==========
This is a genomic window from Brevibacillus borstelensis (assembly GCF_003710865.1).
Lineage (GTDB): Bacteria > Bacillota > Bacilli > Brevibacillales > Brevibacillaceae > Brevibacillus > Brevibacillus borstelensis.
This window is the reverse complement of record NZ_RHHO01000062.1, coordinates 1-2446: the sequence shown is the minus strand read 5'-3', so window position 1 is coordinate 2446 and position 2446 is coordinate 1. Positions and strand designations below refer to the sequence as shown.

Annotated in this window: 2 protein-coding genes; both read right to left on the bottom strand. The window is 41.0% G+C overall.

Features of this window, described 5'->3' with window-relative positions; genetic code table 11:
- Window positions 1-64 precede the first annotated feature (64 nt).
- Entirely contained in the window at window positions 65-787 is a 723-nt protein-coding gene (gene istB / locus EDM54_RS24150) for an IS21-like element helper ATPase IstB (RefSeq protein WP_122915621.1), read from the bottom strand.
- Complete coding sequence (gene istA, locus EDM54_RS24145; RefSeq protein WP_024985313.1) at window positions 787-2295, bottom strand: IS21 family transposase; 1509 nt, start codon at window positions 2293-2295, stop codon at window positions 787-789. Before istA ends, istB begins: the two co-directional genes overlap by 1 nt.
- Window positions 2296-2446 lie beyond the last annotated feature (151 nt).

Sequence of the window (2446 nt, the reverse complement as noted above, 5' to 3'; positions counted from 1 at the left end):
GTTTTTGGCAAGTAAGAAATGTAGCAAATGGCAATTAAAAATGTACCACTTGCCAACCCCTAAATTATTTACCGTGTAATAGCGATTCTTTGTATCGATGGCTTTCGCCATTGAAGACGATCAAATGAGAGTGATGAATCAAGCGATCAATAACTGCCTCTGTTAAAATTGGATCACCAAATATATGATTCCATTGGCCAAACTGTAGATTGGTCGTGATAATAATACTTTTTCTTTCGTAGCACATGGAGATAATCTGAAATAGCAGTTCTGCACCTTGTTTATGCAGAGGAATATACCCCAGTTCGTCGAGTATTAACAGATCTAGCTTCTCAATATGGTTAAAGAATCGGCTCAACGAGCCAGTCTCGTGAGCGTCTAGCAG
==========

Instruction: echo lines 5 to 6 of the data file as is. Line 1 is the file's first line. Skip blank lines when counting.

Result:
Features of this window, described 5'->3' with window-relative positions; genetic code table 11:
- Window positions 1-64 precede the first annotated feature (64 nt).